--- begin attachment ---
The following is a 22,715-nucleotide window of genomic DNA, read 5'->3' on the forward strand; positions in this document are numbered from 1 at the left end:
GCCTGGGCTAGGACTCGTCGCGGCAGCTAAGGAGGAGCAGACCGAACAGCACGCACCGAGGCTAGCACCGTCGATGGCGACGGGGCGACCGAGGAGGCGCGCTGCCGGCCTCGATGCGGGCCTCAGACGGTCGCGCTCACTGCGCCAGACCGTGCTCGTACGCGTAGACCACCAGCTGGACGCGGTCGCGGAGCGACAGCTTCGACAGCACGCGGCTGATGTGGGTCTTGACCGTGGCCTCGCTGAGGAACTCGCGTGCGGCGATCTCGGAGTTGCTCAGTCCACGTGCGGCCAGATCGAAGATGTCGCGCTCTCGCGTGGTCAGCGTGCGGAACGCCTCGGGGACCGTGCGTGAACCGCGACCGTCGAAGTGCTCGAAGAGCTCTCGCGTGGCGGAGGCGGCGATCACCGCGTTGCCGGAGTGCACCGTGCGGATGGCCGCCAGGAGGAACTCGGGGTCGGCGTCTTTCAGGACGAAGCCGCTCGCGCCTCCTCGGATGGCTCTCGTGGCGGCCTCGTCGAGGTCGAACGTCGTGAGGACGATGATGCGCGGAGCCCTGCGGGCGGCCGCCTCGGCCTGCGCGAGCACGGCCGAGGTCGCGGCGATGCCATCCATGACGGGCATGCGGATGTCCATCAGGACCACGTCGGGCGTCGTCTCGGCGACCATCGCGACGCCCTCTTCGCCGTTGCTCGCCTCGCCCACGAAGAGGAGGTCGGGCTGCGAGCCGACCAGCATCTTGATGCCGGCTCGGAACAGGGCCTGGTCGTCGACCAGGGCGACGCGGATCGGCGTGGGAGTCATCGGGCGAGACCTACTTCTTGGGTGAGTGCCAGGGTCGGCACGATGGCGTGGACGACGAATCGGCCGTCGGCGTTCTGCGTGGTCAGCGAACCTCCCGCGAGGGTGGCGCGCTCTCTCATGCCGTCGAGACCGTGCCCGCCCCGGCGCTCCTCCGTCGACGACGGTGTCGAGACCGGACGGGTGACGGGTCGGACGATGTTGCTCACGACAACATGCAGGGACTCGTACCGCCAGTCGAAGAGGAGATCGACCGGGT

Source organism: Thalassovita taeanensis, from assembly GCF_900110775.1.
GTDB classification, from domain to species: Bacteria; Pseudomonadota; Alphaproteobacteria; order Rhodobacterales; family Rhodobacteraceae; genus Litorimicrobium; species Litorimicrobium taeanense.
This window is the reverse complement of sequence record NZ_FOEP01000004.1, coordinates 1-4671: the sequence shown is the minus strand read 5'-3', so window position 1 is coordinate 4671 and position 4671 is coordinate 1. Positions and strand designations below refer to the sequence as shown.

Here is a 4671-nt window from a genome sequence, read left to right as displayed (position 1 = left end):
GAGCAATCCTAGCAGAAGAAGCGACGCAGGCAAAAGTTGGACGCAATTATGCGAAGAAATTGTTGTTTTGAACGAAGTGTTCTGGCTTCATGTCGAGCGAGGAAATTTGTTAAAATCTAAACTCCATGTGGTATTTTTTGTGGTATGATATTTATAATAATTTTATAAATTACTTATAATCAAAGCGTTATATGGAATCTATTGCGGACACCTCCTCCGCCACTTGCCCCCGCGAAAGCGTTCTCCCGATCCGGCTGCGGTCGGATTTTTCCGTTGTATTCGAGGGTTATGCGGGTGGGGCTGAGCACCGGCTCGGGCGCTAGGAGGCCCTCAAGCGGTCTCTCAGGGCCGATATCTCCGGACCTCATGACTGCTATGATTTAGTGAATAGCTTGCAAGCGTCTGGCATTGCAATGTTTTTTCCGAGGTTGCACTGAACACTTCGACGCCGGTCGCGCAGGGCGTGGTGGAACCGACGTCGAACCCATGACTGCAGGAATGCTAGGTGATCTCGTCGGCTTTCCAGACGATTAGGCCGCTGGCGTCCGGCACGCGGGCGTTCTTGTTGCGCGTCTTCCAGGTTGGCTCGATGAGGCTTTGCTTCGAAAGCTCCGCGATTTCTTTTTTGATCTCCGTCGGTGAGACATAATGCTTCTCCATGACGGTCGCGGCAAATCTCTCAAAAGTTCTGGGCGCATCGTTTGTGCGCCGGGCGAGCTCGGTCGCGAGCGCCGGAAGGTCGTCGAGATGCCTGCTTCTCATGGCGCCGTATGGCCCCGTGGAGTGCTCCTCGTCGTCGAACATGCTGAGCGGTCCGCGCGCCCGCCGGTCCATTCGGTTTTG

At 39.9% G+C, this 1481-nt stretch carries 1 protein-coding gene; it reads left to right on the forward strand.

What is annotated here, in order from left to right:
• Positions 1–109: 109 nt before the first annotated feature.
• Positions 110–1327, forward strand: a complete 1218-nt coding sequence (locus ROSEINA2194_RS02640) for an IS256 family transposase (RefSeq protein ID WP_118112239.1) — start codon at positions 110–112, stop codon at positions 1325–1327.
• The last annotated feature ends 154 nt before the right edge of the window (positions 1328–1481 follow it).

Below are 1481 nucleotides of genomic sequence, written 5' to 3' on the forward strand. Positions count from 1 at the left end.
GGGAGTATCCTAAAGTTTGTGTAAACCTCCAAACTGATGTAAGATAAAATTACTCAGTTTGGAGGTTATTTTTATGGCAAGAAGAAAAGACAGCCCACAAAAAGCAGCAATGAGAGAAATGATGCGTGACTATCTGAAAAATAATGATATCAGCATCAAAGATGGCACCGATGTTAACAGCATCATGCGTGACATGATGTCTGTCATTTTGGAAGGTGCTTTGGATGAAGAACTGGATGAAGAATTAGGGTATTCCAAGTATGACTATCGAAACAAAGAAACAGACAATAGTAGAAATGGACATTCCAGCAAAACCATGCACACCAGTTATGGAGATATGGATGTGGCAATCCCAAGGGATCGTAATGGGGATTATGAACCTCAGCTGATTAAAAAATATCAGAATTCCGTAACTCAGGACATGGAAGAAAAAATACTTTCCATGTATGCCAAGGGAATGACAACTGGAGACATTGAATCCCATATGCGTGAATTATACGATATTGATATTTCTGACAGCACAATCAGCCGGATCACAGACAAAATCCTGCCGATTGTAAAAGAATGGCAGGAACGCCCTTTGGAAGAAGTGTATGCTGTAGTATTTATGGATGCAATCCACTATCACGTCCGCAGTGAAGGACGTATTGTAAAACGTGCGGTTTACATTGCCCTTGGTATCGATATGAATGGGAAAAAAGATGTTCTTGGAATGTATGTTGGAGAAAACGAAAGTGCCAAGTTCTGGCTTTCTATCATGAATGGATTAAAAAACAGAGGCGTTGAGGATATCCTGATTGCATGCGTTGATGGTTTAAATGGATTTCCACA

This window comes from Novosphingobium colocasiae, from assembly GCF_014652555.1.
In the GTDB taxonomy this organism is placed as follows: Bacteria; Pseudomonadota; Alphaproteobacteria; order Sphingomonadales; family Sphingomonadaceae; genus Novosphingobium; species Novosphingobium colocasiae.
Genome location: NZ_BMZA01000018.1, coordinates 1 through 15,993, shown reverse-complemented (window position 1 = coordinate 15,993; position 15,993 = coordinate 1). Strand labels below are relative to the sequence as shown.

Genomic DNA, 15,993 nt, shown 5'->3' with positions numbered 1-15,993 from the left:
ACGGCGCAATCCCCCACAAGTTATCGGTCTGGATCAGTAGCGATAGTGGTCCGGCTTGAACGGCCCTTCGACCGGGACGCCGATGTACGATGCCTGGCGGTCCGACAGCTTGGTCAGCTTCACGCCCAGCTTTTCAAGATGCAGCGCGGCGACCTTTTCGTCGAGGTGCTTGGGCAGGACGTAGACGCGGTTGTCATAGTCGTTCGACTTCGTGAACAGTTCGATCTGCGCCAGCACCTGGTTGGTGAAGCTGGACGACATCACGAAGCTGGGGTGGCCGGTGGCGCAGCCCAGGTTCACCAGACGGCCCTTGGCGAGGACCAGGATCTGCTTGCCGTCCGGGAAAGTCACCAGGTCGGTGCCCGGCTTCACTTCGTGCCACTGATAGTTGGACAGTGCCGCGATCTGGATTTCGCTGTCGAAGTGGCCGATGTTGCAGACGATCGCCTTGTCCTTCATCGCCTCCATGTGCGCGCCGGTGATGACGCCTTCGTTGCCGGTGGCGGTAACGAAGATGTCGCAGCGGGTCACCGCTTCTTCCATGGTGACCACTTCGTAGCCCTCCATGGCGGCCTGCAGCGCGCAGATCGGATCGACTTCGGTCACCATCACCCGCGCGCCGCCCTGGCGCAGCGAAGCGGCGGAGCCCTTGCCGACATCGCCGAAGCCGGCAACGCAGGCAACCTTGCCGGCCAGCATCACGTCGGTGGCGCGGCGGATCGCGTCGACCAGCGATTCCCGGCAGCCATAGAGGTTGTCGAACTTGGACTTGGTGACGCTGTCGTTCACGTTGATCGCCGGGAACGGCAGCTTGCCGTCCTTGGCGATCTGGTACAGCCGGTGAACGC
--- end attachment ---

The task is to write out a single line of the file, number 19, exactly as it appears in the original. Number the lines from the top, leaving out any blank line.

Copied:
ACGGCGCAATCCCCCACAAGTTATCGGTCTGGATCAGTAGCGATAGTGGTCCGGCTTGAACGGCCCTTCGACCGGGACGCCGATGTACGATGCCTGGCGGTCCGACAGCTTGGTCAGCTTCACGCCCAGCTTTTCAAGATGCAGCGCGGCGACCTTTTCGTCGAGGTGCTTGGGCAGGACGTAGACGCGGTTGTCATAGTCGTTCGACTTCGTGAACAGTTCGATCTGCGCCAGCACCTGGTTGGTGAAGCTGGACGACATCACGAAGCTGGGGTGGCCGGTGGCGCAGCCCAGGTTCACCAGACGGCCCTTGGCGAGGACCAGGATCTGCTTGCCGTCCGGGAAAGTCACCAGGTCGGTGCCCGGCTTCACTTCGTGCCACTGATAGTTGGACAGTGCCGCGATCTGGATTTCGCTGTCGAAGTGGCCGATGTTGCAGACGATCGCCTTGTCCTTCATCGCCTCCATGTGCGCGCCGGTGATGACGCCTTCGTTGCCGGTGGCGGTAACGAAGATGTCGCAGCGGGTCACCGCTTCTTCCATGGTGACCACTTCGTAGCCCTCCATGGCGGCCTGCAGCGCGCAGATCGGATCGACTTCGGTCACCATCACCCGCGCGCCGCCCTGGCGCAGCGAAGCGGCGGAGCCCTTGCCGACATCGCCGAAGCCGGCAACGCAGGCAACCTTGCCGGCCAGCATCACGTCGGTGGCGCGGCGGATCGCGTCGACCAGCGATTCCCGGCAGCCATAGAGGTTGTCGAACTTGGACTTGGTGACGCTGTCGTTCACGTTGATCGCCGGGAACGGCAGCTTGCCGTCCTTGGCGATCTGGTACAGCCGGTGAACGC